Let’s add an attribute gradeList in the Student class:

val gradeList: List<Grade>

In the DataHolder object, we can create a function:

private fun createGradeList() = listOf(
  Grade(id = "1", subject = "Reading"),
  Grade(id = "2", subject = "Writing"),
  Grade(id = "3", subject = "Science"),
  Grade(id = "4", subject = "Mathematics"),
)

And use it in each student on our list:

Student(
  id = "1",
  firstName = "Michael",
  lastName = "Smith",
  gradeList = createGradeList()
)

Also, in the DataHolder, let’s create a new function for getting a student from the list based on its id:

fun findStudentById(id: String?) = getStudentList().first { student -> student.id == id }

5.1. Report Card Route

Let’s add a new route for a new page:

get("/report-card/{id}") {
    call.respond(
      ThymeleafContent("report-card",
        mapOf(
          "student" to DataHolder.findStudentById(call.parameters["id"]),
          "gradeOptionList" to GradeValue.entries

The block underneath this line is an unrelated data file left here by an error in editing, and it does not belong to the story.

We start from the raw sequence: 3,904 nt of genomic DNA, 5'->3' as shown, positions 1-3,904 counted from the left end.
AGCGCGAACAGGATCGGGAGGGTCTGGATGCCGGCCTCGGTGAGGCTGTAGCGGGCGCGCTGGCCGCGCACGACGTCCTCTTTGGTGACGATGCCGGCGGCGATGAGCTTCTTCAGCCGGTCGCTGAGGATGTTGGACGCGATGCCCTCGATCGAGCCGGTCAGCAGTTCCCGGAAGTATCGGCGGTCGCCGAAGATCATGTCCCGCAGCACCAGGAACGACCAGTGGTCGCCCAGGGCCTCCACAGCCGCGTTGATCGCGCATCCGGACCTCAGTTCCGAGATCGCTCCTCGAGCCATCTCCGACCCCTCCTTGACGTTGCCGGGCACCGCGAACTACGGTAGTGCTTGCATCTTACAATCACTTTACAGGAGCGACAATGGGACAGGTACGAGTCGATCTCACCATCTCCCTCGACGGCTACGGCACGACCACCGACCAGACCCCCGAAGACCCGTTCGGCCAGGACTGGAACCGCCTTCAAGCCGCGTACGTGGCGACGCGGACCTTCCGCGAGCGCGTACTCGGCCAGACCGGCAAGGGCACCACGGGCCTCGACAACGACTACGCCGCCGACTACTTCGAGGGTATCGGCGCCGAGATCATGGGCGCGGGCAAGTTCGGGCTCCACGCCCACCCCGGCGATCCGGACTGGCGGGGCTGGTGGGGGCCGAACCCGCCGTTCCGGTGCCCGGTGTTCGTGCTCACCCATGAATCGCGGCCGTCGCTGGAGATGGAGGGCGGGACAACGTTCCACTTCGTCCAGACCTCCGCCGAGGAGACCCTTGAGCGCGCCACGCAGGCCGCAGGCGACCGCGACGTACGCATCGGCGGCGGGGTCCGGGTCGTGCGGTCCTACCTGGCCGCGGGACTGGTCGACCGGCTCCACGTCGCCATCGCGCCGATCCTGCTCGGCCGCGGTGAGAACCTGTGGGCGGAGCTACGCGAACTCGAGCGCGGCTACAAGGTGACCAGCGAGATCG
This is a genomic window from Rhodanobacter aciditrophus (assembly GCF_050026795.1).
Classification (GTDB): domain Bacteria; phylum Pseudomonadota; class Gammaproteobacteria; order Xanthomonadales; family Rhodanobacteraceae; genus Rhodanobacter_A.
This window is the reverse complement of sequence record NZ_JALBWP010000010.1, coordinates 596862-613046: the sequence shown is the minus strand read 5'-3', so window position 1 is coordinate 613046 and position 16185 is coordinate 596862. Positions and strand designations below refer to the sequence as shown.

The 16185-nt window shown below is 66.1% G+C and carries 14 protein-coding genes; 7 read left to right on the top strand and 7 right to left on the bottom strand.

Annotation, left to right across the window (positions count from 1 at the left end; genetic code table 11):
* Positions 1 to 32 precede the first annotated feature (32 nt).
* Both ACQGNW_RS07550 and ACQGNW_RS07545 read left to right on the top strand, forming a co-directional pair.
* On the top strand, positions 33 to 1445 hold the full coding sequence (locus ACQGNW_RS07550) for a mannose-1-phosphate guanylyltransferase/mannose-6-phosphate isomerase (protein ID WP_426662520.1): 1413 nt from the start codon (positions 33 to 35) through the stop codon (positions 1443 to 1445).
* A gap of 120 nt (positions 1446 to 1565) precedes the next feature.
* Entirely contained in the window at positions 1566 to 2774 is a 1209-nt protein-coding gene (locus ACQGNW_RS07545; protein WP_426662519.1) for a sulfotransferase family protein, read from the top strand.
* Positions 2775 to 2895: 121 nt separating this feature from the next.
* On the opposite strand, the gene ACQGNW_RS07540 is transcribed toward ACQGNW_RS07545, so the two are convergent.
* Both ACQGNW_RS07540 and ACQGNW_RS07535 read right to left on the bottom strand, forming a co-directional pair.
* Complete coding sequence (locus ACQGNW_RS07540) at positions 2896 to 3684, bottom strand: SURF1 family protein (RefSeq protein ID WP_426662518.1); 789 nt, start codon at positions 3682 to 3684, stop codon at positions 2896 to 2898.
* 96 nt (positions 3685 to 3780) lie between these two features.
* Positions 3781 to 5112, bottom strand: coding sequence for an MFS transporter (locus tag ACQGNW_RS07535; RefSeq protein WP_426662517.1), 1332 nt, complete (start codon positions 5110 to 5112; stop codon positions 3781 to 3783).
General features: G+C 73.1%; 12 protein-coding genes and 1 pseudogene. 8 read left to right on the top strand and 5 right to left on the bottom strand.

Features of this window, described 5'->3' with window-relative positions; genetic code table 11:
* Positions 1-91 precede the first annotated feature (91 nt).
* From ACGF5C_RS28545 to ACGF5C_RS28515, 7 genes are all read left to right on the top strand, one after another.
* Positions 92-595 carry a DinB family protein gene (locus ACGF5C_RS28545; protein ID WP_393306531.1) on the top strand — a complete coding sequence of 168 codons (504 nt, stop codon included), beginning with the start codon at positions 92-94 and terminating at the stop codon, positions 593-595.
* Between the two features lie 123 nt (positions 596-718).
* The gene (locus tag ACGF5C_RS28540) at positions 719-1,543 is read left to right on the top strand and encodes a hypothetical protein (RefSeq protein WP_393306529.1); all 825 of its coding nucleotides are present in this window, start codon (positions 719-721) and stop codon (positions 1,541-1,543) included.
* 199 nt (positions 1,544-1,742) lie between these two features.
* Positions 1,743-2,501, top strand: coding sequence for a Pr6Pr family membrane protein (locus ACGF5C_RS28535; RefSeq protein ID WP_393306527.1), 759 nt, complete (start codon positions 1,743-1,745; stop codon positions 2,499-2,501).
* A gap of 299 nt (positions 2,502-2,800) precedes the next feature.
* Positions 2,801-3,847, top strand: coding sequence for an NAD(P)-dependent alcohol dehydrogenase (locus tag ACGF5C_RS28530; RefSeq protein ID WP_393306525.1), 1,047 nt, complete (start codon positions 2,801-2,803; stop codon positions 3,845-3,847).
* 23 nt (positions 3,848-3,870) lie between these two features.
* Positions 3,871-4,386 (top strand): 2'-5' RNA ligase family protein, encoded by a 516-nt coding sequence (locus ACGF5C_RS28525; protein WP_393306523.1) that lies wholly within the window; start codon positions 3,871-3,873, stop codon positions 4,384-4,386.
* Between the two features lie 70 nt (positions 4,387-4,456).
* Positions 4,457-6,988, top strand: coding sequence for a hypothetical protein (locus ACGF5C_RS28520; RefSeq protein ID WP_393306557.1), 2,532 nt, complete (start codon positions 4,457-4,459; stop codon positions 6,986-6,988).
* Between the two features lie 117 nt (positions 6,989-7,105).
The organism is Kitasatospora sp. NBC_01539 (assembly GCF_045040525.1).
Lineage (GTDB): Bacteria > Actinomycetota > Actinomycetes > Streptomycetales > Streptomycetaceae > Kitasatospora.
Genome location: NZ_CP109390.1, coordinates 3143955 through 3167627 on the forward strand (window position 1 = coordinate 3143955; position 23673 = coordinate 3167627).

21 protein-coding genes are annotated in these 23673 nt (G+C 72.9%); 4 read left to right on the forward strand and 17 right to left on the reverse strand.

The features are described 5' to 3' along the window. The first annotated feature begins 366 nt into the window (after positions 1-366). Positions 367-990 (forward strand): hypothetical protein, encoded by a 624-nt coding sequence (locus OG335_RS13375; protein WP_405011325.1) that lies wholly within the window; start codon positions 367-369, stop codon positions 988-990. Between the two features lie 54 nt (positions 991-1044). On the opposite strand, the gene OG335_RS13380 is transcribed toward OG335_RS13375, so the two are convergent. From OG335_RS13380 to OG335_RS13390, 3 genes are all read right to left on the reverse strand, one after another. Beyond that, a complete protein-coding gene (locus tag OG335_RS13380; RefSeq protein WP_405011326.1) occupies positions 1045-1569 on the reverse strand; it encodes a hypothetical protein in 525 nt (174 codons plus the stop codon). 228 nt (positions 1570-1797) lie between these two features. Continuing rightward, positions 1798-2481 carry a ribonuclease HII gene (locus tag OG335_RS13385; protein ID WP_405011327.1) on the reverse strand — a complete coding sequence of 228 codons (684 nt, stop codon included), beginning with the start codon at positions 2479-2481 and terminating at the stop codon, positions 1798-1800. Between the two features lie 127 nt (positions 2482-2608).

)
      )
    )
}

In this route, we’re using the new function findStudentById() and getting the id parameter from the route itself in the call object.

5.2. Report Card Page

Let’s create a new HTML page named report-card.html in the templates folder and create a form inside the <body> tag:

<form action="#" th:action="@{'~/report-card/'+${student.id}}" method="post"><h3>Name: <span th:text="${student.fullName}"/></h3>
    <table>
        <thead>
            <tr>
                <th>Subject</th>
                <th>Grade</th>
            </tr>
        </thead>
        <tbody>
            <tr th:each="grade : ${student.gradeList}">
                <td th:text="${grade.subject}"></td>
                <td>
                    <select th:name="${grade.id}">
                        <option th:each="gradeOption : ${gradeOptionList}"
                                th:value="${gradeOption}"
                                th:text="${gradeOption.displayValue}"
                          th:selected="${grade.gradeValue == gradeOption}"/>
                    </select>
                </td>
            </tr>
        </tbody>
    </table>
    <button type="submit">Submit</button>
</form>

In the form, we’re using the th:action to handle the submission. The “~” signal in the action URL means that we’re using a server-relative URL.

The th:each usage in a table is pretty similar to the List that we used before, and we can use the th:text to display text. For the input, we’re using a select option tag with the GradeValue enum.